Gear up for Shark Week: The Animal Planet reality-show host (and professional wrestler) picks his five most insane expeditions, even that one involving pantyhose.
“There’s a thin line between stupidity and bravery, and I walk that right in-between.”
So says “Showtime” Eric Young, who can be seen Thursday evenings wrangling both full-grown men and 14-foot-long sharks—unfortunately, not in the same place.
Eric Young (Chris Marchand/Discovery )
The dynamic professional wrestler became a pseudo-scientist of the sea when Animal Planet contacted him about doing a show that would combine his love of adrenaline with his favorite pastime: fishing. “When I got into pro wrestling, it took all my time and all my money—I was busy buying spandex pants and tall boots with all my money, rather than fishing rods. I love the outdoors, fishing, doing crazy stuff, and the show is a perfect match for me,” Young told The Daily Beast.
Instagram is a world built for cats, but some are better than the rest. From Princess Monster Truck to Colonel Meow, see The Daily Beast’s 9 Hottest Power Cats of Instagram!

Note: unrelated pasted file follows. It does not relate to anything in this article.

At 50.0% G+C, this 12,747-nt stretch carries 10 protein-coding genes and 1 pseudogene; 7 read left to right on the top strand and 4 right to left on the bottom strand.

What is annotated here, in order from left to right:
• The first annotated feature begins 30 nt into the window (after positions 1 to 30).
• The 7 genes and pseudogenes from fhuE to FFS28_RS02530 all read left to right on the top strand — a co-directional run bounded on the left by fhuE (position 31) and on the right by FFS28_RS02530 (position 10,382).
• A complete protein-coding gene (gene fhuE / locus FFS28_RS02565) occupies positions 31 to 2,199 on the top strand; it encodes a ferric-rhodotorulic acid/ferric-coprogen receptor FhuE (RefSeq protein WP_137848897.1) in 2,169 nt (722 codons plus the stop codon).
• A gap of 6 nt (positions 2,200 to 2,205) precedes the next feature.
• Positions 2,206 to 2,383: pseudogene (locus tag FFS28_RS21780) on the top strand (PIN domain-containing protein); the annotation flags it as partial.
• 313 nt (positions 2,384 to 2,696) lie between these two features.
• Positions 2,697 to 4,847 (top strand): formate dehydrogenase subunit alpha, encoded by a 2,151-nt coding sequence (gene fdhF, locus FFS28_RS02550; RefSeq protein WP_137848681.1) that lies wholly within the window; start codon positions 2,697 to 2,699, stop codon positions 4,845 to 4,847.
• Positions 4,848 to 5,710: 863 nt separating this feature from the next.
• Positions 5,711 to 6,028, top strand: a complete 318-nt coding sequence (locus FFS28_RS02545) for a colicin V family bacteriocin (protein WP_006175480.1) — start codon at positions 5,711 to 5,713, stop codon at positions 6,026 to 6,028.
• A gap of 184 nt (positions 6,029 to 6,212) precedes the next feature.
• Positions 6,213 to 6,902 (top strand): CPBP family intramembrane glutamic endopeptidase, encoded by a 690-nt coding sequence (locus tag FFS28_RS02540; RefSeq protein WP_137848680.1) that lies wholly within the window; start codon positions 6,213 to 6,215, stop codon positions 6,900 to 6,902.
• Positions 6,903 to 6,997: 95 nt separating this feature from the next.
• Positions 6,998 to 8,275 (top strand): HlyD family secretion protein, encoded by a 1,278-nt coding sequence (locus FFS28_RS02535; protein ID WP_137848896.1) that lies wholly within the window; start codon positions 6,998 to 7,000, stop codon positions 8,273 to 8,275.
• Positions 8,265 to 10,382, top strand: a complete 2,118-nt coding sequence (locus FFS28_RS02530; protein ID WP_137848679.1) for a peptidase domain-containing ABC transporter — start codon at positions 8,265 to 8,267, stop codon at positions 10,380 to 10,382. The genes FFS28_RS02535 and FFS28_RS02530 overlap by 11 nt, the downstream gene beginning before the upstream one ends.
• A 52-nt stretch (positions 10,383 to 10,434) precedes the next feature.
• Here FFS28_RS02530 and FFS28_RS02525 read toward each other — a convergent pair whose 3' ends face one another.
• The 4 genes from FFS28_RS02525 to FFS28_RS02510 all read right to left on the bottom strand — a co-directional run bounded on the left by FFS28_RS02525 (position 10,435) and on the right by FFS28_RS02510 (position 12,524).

With great power comes great responsibility, something these felines know all too well.
Here, The Daily Beast selects nine of the hottest power cat Instagram accounts, for your personal entertainment. This was hard—really hard. There are many cats on the Facebook-owned photo app. But only few are the cat's meow. Moral of this story: contrary to popular belief, cats aren’t always cuddling, eating, sleeping, running from baths, and/or coughing up hairballs. But they’re always being cute. Follow them, and watch as they only get cuter with power.
1. Princess Monster Truck (Handle: @princessmonstertruck)
Princess Diana meets the mean guy from Monsters Inc., Randall. Princess Monster Truck has appeared on BuzzFeed, DoSomething.org, and now on The Daily Beast! She always seems to be showing her teeth to the paparazzi, though she doesn’t seem to be smiling! (Followers: 23,827 and counting)